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1.
Rev Med Virol ; 31(6): e2221, 2021 11.
Article in English | MEDLINE | ID: covidwho-1575100

ABSTRACT

The current pandemic caused by SARS-CoV-2 virus infection is known as Covid-19 (coronavirus disease 2019). This disease can be asymptomatic or can affect multiple organ systems. Damage induced by the virus is related to dysfunctional activity of the immune system, but the activity of molecules such as C-reactive protein (CRP) as a factor capable of inducing an inflammatory status that may be involved in the severe evolution of the disease, has not been extensively evaluated. A systematic review was performed using the NCBI-PubMed database to find articles related to Covid-19 immunity, inflammatory response, and CRP published from December 2019 to December 2020. High levels of CRP were found in patients with severe evolution of Covid-19 in which several organ systems were affected and in patients who died. CRP activates complement, induces the production of pro-inflammatory cytokines and induces apoptosis which, together with the inflammatory status during the disease, can lead to a severe outcome. Several drugs can decrease the level or block the effect of CRP and might be useful in the treatment of Covid-19. From this review it is reasonable to conclude that CRP is a factor that can contribute to severe evolution of Covid-19 and that the use of drugs able to lower CRP levels or block its activity should be evaluated in randomized controlled clinical trials.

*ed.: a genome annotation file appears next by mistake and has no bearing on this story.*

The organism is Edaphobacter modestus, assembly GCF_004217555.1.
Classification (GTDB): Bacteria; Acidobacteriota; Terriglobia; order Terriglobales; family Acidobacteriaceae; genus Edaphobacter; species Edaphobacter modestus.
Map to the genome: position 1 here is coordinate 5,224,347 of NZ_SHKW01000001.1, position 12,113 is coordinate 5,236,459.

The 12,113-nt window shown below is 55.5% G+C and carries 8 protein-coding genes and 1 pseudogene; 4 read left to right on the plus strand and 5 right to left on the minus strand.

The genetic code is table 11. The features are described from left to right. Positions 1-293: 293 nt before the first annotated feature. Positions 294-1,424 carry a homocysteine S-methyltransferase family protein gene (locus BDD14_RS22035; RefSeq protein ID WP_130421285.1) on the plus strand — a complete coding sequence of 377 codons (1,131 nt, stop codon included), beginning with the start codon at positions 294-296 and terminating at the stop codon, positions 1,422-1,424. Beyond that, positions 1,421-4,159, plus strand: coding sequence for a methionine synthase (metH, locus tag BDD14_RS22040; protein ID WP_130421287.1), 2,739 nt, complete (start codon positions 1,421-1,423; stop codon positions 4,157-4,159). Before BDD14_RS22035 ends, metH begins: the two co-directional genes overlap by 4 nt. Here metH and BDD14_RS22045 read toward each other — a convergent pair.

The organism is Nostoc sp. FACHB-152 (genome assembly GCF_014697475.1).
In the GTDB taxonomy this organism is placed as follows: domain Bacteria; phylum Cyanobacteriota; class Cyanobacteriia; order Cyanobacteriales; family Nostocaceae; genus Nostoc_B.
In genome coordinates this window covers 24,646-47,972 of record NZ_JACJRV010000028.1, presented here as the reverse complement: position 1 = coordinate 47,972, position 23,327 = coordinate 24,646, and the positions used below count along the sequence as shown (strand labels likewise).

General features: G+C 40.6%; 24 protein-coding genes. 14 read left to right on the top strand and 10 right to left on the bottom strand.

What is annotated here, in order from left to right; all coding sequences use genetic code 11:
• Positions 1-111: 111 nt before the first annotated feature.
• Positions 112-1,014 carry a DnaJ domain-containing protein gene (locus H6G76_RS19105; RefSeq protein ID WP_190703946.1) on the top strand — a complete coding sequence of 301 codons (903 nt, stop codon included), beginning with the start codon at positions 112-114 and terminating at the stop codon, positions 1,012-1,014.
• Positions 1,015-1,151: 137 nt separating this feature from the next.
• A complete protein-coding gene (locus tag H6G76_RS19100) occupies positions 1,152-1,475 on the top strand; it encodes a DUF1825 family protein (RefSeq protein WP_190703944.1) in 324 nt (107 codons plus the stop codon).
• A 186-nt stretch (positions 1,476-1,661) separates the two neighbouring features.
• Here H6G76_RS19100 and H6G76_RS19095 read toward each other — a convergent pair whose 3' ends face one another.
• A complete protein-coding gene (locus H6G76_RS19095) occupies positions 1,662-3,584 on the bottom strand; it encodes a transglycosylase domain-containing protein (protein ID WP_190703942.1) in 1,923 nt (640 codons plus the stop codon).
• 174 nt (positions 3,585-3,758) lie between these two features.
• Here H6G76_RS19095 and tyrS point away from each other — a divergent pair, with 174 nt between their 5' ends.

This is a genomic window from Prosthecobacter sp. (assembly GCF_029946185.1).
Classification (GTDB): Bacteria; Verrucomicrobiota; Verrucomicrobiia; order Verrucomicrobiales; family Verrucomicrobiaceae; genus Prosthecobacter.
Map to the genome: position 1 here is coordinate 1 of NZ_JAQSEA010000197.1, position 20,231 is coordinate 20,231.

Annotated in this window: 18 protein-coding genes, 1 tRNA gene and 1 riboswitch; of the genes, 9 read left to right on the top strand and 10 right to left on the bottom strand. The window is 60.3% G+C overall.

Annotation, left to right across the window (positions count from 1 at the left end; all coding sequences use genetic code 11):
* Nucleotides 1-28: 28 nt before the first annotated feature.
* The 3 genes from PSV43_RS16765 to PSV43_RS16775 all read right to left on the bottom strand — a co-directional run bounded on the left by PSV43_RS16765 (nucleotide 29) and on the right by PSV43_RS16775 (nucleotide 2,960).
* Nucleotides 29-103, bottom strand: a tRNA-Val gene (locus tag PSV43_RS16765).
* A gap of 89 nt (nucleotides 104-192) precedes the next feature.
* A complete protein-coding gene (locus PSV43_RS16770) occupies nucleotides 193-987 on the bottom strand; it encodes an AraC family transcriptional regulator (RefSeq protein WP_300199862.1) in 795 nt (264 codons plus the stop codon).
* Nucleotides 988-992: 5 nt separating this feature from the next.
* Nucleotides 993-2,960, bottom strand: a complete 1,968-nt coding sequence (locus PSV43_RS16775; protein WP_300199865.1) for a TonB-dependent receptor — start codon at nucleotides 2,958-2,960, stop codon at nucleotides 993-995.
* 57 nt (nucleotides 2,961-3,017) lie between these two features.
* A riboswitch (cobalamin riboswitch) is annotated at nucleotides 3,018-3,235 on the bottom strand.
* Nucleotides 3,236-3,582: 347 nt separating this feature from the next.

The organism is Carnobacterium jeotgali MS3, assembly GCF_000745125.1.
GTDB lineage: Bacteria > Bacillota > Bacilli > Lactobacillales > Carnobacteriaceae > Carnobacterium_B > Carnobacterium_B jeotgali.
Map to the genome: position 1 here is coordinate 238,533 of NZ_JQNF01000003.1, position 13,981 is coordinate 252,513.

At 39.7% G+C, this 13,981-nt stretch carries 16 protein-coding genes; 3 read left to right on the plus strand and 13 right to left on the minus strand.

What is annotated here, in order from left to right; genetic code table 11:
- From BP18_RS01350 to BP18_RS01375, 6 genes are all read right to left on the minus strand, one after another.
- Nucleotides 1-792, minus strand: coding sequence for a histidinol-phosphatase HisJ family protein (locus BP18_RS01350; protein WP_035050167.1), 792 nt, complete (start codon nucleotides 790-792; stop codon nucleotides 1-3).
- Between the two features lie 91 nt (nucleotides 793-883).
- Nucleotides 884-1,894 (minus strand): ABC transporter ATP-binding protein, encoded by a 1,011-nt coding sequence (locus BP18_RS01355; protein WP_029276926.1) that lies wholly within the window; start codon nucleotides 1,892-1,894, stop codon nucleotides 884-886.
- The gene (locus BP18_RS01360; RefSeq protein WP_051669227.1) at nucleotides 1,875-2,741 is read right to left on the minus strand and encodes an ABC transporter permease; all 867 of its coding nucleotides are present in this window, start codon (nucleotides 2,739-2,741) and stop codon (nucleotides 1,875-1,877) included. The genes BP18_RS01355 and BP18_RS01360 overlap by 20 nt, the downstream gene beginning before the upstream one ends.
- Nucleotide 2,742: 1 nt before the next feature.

Subject(s)
Anti-Inflammatory Agents/therapeutic use , C-Reactive Protein/antagonists & inhibitors , COVID-19/drug therapy , Complement System Proteins/immunology , Cytokine Release Syndrome/drug therapy , SARS-CoV-2/pathogenicity , ADAM17 Protein/antagonists & inhibitors , ADAM17 Protein/genetics , ADAM17 Protein/immunology , Angiotensin-Converting Enzyme 2/antagonists & inhibitors , Angiotensin-Converting Enzyme 2/genetics , Angiotensin-Converting Enzyme 2/immunology , Biomarkers/blood , C-Reactive Protein/genetics , C-Reactive Protein/immunology , COVID-19/immunology , COVID-19/pathology , COVID-19/virology , Celecoxib/therapeutic use , Complement System Proteins/genetics , Cytokine Release Syndrome/immunology , Cytokine Release Syndrome/pathology , Cytokine Release Syndrome/virology , Cytokines/antagonists & inhibitors , Cytokines/genetics , Cytokines/immunology , Disease Progression , Doxycycline/therapeutic use , Gene Expression Regulation , Humans , Randomized Controlled Trials as Topic , Severity of Illness Index , Survival Analysis